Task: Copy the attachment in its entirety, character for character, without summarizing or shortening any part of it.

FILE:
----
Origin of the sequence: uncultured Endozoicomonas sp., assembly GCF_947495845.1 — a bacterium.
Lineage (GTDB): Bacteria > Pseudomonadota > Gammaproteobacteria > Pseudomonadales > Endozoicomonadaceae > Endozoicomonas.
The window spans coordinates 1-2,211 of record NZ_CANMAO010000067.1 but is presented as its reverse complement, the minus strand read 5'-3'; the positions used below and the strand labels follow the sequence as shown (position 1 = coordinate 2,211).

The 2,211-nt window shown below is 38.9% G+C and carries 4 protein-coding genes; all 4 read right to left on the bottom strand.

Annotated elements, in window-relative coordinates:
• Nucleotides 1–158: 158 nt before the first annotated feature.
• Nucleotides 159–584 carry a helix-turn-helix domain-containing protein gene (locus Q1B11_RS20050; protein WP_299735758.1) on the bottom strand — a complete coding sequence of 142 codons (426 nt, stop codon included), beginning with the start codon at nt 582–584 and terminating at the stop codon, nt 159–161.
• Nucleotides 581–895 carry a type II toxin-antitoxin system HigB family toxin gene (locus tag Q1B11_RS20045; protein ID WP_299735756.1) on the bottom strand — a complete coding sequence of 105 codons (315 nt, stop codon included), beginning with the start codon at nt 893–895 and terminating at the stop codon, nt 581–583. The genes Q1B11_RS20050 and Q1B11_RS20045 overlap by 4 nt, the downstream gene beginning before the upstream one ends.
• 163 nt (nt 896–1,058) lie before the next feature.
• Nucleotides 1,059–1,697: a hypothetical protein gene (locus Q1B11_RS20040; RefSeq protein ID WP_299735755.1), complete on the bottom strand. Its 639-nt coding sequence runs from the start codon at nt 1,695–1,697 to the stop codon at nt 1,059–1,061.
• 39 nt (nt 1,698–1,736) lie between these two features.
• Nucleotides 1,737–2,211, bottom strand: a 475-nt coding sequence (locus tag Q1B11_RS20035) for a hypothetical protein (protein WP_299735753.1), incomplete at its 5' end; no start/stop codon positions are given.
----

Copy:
Origin of the sequence: uncultured Endozoicomonas sp., assembly GCF_947495845.1 — a bacterium.
Lineage (GTDB): Bacteria > Pseudomonadota > Gammaproteobacteria > Pseudomonadales > Endozoicomonadaceae > Endozoicomonas.
The window spans coordinates 1-2,211 of record NZ_CANMAO010000067.1 but is presented as its reverse complement, the minus strand read 5'-3'; the positions used below and the strand labels follow the sequence as shown (position 1 = coordinate 2,211).

The 2,211-nt window shown below is 38.9% G+C and carries 4 protein-coding genes; all 4 read right to left on the bottom strand.

Annotated elements, in window-relative coordinates:
• Nucleotides 1–158: 158 nt before the first annotated feature.
• Nucleotides 159–584 carry a helix-turn-helix domain-containing protein gene (locus Q1B11_RS20050; protein WP_299735758.1) on the bottom strand — a complete coding sequence of 142 codons (426 nt, stop codon included), beginning with the start codon at nt 582–584 and terminating at the stop codon, nt 159–161.
• Nucleotides 581–895 carry a type II toxin-antitoxin system HigB family toxin gene (locus tag Q1B11_RS20045; protein ID WP_299735756.1) on the bottom strand — a complete coding sequence of 105 codons (315 nt, stop codon included), beginning with the start codon at nt 893–895 and terminating at the stop codon, nt 581–583. The genes Q1B11_RS20050 and Q1B11_RS20045 overlap by 4 nt, the downstream gene beginning before the upstream one ends.
• 163 nt (nt 896–1,058) lie before the next feature.
• Nucleotides 1,059–1,697: a hypothetical protein gene (locus Q1B11_RS20040; RefSeq protein ID WP_299735755.1), complete on the bottom strand. Its 639-nt coding sequence runs from the start codon at nt 1,695–1,697 to the stop codon at nt 1,059–1,061.
• 39 nt (nt 1,698–1,736) lie between these two features.
• Nucleotides 1,737–2,211, bottom strand: a 475-nt coding sequence (locus tag Q1B11_RS20035) for a hypothetical protein (protein WP_299735753.1), incomplete at its 5' end; no start/stop codon positions are given.